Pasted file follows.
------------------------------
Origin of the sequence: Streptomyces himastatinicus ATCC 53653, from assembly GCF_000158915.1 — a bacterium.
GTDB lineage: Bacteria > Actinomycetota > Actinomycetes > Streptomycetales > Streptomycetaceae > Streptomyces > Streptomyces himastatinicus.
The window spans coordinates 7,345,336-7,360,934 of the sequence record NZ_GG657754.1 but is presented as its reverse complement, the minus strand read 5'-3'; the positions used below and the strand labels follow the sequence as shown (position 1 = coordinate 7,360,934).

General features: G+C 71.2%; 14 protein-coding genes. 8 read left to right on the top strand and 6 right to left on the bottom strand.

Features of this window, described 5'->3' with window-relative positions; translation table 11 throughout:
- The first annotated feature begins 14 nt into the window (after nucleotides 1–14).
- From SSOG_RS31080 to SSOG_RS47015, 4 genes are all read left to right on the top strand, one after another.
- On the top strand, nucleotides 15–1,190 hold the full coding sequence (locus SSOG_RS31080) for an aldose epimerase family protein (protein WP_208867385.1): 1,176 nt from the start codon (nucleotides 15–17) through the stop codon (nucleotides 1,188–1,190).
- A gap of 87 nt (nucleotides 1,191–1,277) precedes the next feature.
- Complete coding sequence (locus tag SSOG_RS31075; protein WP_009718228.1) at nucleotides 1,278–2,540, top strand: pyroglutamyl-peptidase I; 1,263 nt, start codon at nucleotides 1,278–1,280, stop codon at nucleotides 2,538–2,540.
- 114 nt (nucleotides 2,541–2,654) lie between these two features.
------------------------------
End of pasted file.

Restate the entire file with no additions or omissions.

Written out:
Origin of the sequence: Streptomyces himastatinicus ATCC 53653, from assembly GCF_000158915.1 — a bacterium.
GTDB lineage: Bacteria > Actinomycetota > Actinomycetes > Streptomycetales > Streptomycetaceae > Streptomyces > Streptomyces himastatinicus.
The window spans coordinates 7,345,336-7,360,934 of the sequence record NZ_GG657754.1 but is presented as its reverse complement, the minus strand read 5'-3'; the positions used below and the strand labels follow the sequence as shown (position 1 = coordinate 7,360,934).

General features: G+C 71.2%; 14 protein-coding genes. 8 read left to right on the top strand and 6 right to left on the bottom strand.

Features of this window, described 5'->3' with window-relative positions; translation table 11 throughout:
- The first annotated feature begins 14 nt into the window (after nucleotides 1–14).
- From SSOG_RS31080 to SSOG_RS47015, 4 genes are all read left to right on the top strand, one after another.
- On the top strand, nucleotides 15–1,190 hold the full coding sequence (locus SSOG_RS31080) for an aldose epimerase family protein (protein WP_208867385.1): 1,176 nt from the start codon (nucleotides 15–17) through the stop codon (nucleotides 1,188–1,190).
- A gap of 87 nt (nucleotides 1,191–1,277) precedes the next feature.
- Complete coding sequence (locus tag SSOG_RS31075; protein WP_009718228.1) at nucleotides 1,278–2,540, top strand: pyroglutamyl-peptidase I; 1,263 nt, start codon at nucleotides 1,278–1,280, stop codon at nucleotides 2,538–2,540.
- 114 nt (nucleotides 2,541–2,654) lie between these two features.